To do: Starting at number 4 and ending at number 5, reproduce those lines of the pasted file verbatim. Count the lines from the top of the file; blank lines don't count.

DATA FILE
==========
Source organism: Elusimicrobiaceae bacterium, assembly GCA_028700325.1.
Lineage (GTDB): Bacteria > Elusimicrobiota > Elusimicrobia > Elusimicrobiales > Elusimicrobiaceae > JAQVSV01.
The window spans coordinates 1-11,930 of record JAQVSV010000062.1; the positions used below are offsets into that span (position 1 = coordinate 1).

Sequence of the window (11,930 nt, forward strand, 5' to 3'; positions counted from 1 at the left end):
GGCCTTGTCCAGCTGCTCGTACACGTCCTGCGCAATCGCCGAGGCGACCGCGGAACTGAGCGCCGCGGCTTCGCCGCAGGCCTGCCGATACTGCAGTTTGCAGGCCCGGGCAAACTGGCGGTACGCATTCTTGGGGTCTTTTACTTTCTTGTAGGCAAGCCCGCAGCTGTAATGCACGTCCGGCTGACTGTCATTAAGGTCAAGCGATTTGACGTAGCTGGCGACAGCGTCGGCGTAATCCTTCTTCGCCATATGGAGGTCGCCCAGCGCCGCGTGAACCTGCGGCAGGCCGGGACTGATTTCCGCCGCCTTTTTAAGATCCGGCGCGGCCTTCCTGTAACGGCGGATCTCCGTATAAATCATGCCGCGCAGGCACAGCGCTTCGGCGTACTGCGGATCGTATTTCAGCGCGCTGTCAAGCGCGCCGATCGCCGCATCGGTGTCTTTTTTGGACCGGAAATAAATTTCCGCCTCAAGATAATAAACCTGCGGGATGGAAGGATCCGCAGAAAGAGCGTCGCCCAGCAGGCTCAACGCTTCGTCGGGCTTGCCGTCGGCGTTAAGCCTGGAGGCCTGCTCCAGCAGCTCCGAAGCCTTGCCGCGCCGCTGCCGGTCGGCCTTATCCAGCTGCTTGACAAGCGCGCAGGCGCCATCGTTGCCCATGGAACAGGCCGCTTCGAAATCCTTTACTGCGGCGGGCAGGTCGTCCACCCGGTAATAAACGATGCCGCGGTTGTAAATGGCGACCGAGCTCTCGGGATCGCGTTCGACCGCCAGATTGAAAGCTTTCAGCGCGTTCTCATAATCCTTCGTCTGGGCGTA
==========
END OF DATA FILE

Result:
Sequence of the window (11,930 nt, forward strand, 5' to 3'; positions counted from 1 at the left end):
GGCCTTGTCCAGCTGCTCGTACACGTCCTGCGCAATCGCCGAGGCGACCGCGGAACTGAGCGCCGCGGCTTCGCCGCAGGCCTGCCGATACTGCAGTTTGCAGGCCCGGGCAAACTGGCGGTACGCATTCTTGGGGTCTTTTACTTTCTTGTAGGCAAGCCCGCAGCTGTAATGCACGTCCGGCTGACTGTCATTAAGGTCAAGCGATTTGACGTAGCTGGCGACAGCGTCGGCGTAATCCTTCTTCGCCATATGGAGGTCGCCCAGCGCCGCGTGAACCTGCGGCAGGCCGGGACTGATTTCCGCCGCCTTTTTAAGATCCGGCGCGGCCTTCCTGTAACGGCGGATCTCCGTATAAATCATGCCGCGCAGGCACAGCGCTTCGGCGTACTGCGGATCGTATTTCAGCGCGCTGTCAAGCGCGCCGATCGCCGCATCGGTGTCTTTTTTGGACCGGAAATAAATTTCCGCCTCAAGATAATAAACCTGCGGGATGGAAGGATCCGCAGAAAGAGCGTCGCCCAGCAGGCTCAACGCTTCGTCGGGCTTGCCGTCGGCGTTAAGCCTGGAGGCCTGCTCCAGCAGCTCCGAAGCCTTGCCGCGCCGCTGCCGGTCGGCCTTATCCAGCTGCTTGACAAGCGCGCAGGCGCCATCGTTGCCCATGGAACAGGCCGCTTCGAAATCCTTTACTGCGGCGGGCAGGTCGTCCACCCGGTAATAAACGATGCCGCGGTTGTAAATGGCGACCGAGCTCTCGGGATCGCGTTCGACCGCCAGATTGAAAGCTTTCAGCGCGTTCTCATAATCCTTCGTCTGGGCGTA